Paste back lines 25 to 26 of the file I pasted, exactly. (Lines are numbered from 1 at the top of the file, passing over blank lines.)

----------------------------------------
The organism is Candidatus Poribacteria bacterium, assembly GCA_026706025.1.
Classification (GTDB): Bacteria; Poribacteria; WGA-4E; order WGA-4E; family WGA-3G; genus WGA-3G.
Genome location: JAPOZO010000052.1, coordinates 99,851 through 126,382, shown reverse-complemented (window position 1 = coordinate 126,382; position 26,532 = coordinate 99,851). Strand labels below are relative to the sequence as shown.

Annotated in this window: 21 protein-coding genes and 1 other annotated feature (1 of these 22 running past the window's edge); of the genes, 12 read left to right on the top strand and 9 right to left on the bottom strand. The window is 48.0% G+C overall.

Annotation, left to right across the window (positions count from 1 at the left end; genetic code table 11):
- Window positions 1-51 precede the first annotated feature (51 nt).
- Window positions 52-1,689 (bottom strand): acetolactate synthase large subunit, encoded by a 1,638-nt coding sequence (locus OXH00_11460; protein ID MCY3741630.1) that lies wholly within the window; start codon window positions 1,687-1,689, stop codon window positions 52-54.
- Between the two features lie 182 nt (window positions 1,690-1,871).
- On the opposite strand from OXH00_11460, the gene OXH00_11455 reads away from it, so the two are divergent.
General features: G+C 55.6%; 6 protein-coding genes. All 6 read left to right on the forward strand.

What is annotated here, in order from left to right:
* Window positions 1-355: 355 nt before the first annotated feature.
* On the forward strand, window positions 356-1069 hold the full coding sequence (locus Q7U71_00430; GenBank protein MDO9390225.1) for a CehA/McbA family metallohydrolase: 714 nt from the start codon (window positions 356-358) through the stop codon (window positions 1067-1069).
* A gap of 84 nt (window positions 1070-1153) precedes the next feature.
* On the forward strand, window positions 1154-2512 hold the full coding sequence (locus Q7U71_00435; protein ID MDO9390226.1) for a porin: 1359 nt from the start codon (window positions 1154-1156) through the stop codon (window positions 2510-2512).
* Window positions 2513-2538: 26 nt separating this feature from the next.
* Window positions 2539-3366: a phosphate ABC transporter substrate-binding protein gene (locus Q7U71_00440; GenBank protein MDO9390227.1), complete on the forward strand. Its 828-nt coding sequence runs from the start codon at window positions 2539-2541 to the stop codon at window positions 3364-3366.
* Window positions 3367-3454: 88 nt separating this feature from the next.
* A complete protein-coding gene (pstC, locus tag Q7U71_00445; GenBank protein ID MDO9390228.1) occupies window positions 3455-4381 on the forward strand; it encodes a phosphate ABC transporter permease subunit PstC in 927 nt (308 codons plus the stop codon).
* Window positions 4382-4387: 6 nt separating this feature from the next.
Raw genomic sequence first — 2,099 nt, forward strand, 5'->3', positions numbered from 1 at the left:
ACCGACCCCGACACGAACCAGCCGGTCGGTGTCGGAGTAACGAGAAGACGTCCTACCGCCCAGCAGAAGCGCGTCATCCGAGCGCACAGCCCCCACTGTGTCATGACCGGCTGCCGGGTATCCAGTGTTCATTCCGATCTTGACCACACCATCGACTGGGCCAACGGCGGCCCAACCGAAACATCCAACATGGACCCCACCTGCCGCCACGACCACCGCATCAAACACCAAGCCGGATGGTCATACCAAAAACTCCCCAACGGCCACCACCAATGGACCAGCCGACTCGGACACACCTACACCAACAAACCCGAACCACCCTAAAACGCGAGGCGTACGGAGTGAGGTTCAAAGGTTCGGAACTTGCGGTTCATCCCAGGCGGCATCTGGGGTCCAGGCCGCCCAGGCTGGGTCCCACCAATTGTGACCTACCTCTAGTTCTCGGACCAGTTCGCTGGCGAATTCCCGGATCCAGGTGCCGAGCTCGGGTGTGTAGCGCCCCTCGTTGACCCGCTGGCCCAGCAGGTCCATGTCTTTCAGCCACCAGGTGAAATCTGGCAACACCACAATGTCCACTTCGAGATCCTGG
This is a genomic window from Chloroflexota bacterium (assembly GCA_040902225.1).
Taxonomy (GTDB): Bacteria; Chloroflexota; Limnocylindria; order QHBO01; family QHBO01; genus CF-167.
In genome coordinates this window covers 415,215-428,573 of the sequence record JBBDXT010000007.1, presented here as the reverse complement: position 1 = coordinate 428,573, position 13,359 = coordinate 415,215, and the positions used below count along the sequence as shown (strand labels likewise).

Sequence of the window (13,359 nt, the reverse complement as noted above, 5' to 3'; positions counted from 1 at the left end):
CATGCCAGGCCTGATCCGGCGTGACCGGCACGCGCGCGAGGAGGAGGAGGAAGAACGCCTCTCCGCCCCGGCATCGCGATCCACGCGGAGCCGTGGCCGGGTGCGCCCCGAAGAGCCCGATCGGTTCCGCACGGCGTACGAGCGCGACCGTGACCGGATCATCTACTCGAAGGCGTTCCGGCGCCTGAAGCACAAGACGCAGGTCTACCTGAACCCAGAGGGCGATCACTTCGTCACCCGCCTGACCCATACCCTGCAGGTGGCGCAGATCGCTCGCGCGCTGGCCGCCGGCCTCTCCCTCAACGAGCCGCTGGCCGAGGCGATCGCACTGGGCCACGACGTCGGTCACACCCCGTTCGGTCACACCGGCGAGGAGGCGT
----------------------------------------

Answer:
In genome coordinates this window covers 415,215-428,573 of the sequence record JBBDXT010000007.1, presented here as the reverse complement: position 1 = coordinate 428,573, position 13,359 = coordinate 415,215, and the positions used below count along the sequence as shown (strand labels likewise).

Sequence of the window (13,359 nt, the reverse complement as noted above, 5' to 3'; positions counted from 1 at the left end):